Wednesday, March 28, 2007

The Great Sage

A lady in a grocery store once told me “your garden is a reflection of your heart.” How could I know I would, in the cereal isle, meet one of the great sages of our day? Well, of course I wanted to have a beautiful heart so ever since I have been devoted to my garden, turning up the hardened rocky soil, the thorny weeds, and the disarray and replacing them with a supple grass, grapes, tomatoes, plums, peaches, strawberries, bright flowers, and figs. (In a side note I always stayed away from the lemons and limes – nobody could accuse me of a sour heart) I even tore down the apple tree when it refused, on threat of death, to produce a sweet fruit.

So you can understand my embarrassment for my neighbor who has more of a barren wasteland than a garden. What a sad sad glimpse into the poor man’s heart. I could bore you with the details of his life, bemoan you with the reasons why he has turned into such a miserable and slovenly man. Instead I will merely give you a glimpse of his garden and allow you to see all that for yourself. Do you see the way his only tree, some wild oak that was standing when he bought the place, has a mold growing on the north side? It’s that greenish-blue hue. The fallen branches lying on the ground like forgotten soldiers. Dandelion springs shooting up like metaphors in a short story. I walked out this morning and saw three tumbleweeds lying about, as if attracted to this mess and needing to be a part of it. I have no doubt that they rolled there on their own free will.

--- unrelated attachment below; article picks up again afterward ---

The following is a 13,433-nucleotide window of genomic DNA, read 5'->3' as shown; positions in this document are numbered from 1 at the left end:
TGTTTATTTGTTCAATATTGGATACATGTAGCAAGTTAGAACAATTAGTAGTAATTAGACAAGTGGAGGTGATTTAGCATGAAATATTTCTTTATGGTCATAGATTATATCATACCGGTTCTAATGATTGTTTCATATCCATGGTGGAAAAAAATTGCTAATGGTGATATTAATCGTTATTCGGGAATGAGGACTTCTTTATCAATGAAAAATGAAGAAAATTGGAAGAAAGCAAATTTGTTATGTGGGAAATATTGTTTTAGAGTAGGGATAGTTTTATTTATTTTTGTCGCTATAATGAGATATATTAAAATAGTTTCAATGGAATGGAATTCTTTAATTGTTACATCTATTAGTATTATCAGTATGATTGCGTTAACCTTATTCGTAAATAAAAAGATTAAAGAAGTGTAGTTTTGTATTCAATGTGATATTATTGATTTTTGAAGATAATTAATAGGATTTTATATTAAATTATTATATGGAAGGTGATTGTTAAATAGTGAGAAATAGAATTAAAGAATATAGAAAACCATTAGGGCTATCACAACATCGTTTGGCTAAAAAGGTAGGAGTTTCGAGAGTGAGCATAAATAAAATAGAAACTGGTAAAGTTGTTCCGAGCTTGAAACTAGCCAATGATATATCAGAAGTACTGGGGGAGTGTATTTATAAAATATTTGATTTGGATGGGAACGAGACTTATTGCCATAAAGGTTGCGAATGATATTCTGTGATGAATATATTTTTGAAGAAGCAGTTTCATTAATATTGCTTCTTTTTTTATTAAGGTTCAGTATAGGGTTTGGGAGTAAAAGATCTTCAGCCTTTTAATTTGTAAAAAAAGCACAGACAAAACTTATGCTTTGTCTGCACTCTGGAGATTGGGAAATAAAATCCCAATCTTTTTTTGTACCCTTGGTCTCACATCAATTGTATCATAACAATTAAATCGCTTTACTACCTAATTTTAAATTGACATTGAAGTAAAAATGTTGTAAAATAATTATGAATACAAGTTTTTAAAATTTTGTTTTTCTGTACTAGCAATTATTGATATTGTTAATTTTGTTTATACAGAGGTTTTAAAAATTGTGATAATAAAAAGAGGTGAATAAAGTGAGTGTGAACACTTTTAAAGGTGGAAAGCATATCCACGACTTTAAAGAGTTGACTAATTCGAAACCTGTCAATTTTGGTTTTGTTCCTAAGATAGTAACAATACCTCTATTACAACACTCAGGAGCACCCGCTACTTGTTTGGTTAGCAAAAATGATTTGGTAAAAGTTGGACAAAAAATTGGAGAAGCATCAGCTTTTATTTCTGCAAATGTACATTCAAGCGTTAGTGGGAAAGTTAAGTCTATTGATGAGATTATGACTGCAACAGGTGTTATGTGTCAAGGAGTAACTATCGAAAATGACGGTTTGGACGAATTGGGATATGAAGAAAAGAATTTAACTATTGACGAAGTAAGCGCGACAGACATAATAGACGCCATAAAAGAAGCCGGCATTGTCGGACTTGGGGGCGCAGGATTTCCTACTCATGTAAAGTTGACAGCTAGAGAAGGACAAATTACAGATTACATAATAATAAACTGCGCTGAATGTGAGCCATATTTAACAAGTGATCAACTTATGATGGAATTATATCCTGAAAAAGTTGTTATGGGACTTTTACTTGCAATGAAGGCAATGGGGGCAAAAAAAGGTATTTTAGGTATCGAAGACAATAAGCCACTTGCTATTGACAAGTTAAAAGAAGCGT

My kingdom for a brick! Or at least a stack of bricks that could separate me from this abomination. Bricks and maybe some cement to glue them together. And some guy (or gal) willing to form those bricks into a wall.

Instead the chain link fence allows me perfect view into his heart of hearts. Take this morning for example. I walk out into my garden and he’s out there with his dog (I won’t go into details about what his dog adds to his garden) and a Frisbee. I’m pruning and shearing and picking and weeding. He’s jumping and laughing and playing and the dog is running and jumping and chasing.

“Hay Richard!” I shout over the fence. I’ll use “Richard” because I want to protect his identity, cause his actual name is Dick.

“What’s up, my man?” he stops what he is doing and walks over to the fence.

He’s never listened to me about this before but I try and try again. “The yard is looking a little bit ratty today. Starting a Tumbleweed collection?” I figure humor may be the best route.

“No, man,” he says, “but ain’t they cool look’n? All round and brown and ready to roll. Say, you wouldn’t happen to have some extra plums, would ya?” I hand him a basket from over the fence that has a little bit of everything. Maybe it will inspire him. “Hay man, I’m super surprised that you don’t own a dog.”

I’d never owned a dog. I told him so.

“But a dog completes you man. A dog is what can make a person whole.”

I ran these words through my head. A…dog…completes…you. I’d never thought about it before. I had a great heart but I knew I was missing something.

Suddenly I was bitter, resentful, and envious. Here was my neighbor, who had been complete this whole time, even if he had such an ugly heart, and there I was, next to him, incomplete, not even a whole man. I felt ashamed.

Nobody would be able to accuse me of being incomplete. The great sage has spoken. It was time to get a dog.

-Steven Mast

1 comment:

Brihack said...


Well written.

Great character!